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TrackMania United

Platform(s): PC
Genre: Racing
Publisher: Focus Home Interactive
Developer: Nadeo


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PC Review - 'TrackMania United'

by Erik "NekoIncardine" Ottosen on July 30, 2007 @ 1:07 a.m. PDT

TrackMania United is the complete TrackMania game, regrouping all the TrackMania games released until now and all their add-ons. The Stadium environment from TrackMania Nations will benefit from a new version with twice more blocks, while integrating a whole new set of functionalities both for online and solo play.

Genre: Racing
Publisher: Focus Home Interactive
Developer: Nadeo
Release Date: June 14, 2007

With Trackmania, Trackmania Sunrise, and the free Trackmania Nations ESWC before it (hint hint!), Nadeo has produced quite the pedigree of a game, and developed it into a series with a fairly singular niche among hardcore gamers. This is the long tail of racing games, and it loves it. It is a game that is perhaps doomed to a certain mild sense of obscurity by its non-mainstream stylations, but is just unique enough to attract a certain audience with its charming visuals, nothing-quite-like-it, over-the-top play style, and incredible levels of customizability. Having had four years to make its name, Nadeo's latest release, Trackmania United, polishes and enhances the series to a new, mirror sheen, and adds a truly immense amount of free online functionality.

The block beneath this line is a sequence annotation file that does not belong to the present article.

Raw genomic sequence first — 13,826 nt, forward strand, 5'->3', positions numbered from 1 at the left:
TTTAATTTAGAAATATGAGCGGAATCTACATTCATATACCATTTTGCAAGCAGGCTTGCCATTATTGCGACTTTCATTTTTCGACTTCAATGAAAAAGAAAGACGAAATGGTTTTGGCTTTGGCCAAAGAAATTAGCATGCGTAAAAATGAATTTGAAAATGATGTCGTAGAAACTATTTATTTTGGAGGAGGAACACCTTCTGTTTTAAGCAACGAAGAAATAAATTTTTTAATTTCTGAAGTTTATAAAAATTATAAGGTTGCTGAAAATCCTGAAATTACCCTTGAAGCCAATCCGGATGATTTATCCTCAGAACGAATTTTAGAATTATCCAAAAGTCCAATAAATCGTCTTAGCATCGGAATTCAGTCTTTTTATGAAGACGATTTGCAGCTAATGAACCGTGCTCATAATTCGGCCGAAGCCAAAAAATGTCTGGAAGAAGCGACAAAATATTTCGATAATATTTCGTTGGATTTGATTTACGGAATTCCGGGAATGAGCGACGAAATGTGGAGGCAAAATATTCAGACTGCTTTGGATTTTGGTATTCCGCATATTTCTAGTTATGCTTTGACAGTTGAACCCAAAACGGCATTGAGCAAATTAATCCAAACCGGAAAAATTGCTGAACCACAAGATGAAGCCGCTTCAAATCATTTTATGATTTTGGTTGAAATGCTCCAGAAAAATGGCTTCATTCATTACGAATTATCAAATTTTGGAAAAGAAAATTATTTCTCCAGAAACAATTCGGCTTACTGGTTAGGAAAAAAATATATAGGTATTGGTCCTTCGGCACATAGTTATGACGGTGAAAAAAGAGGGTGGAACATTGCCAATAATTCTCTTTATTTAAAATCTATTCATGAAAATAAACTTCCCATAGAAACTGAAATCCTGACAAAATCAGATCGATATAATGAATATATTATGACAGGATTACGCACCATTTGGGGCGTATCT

Before you even start playing Trackmania United, you will be asked to create a username and password, and select your region by country and state/province. This is important because it will define which scoreboard you play on. In one of the most interesting variances in recent gaming history, Nadeo has state/province-specific scoreboards for every track in the main game, and national scoreboards for many downloadable tracks. If you live in Alaska, you will be facing off against a small number of fellow Alaskans (including yours truly), and while larger regions may have more players, this method ensures that you will have a decent chance of getting the fastest time on your scoreboard on a particular track. For anyone who has experienced the joy that is getting the #1 high score at your local arcade, even if you know it's not a world record breaker, this is practically a sign from above, bringing new heights of competition and the joy of a palpable, almost real victory to most every player who has even the basics of the game down.

To be fair, this is only bolstered by the formula of Trackmania United. Anyone who has played the old game Race Drivin', or its sequel Hard Drivin', and played on the (in?)famous Stunt Course will find some familiarity in Trackmania's stylations. The earliest courses will have you spinning through loops, jumping for massive airtime, and maneuvering in mid-air to fly through surprisingly tight targets with ease and a sense of speed that few other games possess today. Of course, with that sense of speed come controls precisely calculated to leave you in control while sending you sliding, flying, and generally wildly careening from point A to point B.